The Marriage of Figaro is such a staple of the bassoon audition repertoire that I think every competent bassoonist has it figured out, at least at some level. If you're guessing that I don't include myself in the ranks of competent bassoonists, you'd be right. Under most circumstances I'd ignore it, along everything else that's too hard for me, but unfortunately it's on the program for next Monday, so I have to figure something out. I did play it in high school, but that was decades ago, and as I recall the tempo was more allegretto than presto. I have no idea what the tempo will be, and I'll miss the next rehearsal, so I get a runthrough at the dress then the show. I guess I'd better be ready as possible for something like the standard quarter=144. So: practice slow, practice at and near tempo, but in short bursts, get used to it, and try to hide. But what fingerings, exactly should I practice? I think in high school I used full fingerings, but I doubt I can get those clean at full tempo. So what should I do?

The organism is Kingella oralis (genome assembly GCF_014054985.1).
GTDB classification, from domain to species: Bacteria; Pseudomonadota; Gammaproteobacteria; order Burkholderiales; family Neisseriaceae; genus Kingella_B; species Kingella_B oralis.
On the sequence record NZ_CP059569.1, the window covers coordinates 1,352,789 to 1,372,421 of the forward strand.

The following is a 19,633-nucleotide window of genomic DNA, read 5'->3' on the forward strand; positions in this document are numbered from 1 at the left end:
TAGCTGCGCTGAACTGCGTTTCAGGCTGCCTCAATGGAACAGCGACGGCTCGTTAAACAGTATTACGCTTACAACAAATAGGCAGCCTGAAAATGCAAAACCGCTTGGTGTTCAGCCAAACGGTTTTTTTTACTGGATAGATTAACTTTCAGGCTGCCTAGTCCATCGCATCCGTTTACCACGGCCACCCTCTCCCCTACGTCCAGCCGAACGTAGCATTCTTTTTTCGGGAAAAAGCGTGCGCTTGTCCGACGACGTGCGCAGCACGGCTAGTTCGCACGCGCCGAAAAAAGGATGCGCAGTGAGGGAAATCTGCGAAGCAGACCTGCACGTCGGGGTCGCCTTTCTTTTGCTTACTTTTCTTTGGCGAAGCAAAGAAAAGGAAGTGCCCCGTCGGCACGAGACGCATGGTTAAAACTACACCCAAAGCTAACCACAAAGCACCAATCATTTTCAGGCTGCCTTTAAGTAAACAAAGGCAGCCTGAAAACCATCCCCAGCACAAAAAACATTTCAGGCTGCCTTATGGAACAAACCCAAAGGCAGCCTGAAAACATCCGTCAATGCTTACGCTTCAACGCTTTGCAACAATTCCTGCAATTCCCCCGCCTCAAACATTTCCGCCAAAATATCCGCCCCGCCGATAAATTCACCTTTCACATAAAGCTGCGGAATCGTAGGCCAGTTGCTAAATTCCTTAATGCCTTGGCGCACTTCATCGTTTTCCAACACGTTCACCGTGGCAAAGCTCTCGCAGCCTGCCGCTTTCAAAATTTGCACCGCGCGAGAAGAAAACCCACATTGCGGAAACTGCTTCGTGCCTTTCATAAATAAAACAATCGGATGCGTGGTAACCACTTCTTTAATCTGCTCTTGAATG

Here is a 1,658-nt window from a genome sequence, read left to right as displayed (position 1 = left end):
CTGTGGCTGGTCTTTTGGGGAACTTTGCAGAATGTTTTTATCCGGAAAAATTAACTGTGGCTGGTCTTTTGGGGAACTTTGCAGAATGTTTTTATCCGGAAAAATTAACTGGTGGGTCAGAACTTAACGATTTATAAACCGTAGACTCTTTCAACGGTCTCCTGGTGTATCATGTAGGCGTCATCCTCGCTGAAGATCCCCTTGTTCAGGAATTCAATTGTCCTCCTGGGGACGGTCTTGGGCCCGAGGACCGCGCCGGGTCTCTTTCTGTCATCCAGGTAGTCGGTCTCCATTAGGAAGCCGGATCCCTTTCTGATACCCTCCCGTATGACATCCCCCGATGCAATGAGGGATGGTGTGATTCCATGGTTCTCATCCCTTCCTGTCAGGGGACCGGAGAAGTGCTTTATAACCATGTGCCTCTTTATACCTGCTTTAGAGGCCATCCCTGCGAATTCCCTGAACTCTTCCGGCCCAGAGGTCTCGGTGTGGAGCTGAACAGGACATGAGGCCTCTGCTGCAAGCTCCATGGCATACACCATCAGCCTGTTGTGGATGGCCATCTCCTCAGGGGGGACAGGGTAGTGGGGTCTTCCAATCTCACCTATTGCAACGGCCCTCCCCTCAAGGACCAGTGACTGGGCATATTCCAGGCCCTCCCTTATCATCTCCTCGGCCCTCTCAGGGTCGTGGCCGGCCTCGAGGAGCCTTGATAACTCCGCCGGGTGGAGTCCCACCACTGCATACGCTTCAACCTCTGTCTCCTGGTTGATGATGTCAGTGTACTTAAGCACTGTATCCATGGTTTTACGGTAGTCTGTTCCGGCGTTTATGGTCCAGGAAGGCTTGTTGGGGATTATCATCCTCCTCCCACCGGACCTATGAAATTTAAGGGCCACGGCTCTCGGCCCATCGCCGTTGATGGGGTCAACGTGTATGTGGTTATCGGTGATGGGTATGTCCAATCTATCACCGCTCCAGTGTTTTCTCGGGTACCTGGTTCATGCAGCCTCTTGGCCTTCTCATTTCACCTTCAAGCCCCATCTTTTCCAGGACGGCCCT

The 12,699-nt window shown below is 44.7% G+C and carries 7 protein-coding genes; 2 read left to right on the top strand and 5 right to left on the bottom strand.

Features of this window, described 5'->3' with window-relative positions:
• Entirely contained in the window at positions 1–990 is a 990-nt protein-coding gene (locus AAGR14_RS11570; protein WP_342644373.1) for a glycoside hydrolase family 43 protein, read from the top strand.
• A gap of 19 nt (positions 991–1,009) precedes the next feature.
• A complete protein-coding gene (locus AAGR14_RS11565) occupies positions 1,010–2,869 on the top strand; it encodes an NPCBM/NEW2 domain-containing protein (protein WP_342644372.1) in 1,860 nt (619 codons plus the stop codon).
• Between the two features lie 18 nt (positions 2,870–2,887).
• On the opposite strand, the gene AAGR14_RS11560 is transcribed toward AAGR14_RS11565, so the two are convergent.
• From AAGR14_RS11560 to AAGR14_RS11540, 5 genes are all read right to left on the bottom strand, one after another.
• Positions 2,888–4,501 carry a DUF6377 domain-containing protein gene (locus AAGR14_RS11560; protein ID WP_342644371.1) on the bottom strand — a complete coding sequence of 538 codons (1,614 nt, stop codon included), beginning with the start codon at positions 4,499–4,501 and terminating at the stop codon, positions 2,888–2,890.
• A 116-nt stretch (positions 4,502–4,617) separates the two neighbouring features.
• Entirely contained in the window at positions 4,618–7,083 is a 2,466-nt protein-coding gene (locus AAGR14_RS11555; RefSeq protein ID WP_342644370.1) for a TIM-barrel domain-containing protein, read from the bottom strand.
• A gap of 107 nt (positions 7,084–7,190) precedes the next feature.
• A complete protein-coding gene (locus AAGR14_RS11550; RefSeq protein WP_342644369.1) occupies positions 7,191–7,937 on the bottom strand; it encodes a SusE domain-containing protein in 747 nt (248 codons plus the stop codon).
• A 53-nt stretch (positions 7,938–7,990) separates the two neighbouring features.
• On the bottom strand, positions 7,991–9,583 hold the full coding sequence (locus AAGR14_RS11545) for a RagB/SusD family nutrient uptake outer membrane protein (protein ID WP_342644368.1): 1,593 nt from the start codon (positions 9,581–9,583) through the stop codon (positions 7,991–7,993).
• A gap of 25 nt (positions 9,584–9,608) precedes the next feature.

Lock on, obviously. For the first F#, M suggested the trill key, one finger motion to get the turn. Makes sense, but the next F# a 16th later has to be full, since it continues to a G. (Or a G#, on the variant run.) The rest is full, except the C#-D# turn in the variant, where I lift the ring finger for D#. The question is which F#, pinky or thumb. I'm used to pinky for everything, sliding to a G# whenever possible, which is better for tuning. And that's what my fingers remember for Figaro. But the pinky F# puts all the fingers down on one side of the horn, then takes them off again, with no fingers on the other side to balance them. This results in the horn wiggling when things are fast, which causes other problems. An advantage of the thumb F# is that it balances the force from the other fingers, resulting in less motion in the instrument. So using a thumb F# basically exclusively is something I'm experimenting with for this passage. I'd better get it figured out, though, there's only a few days to go.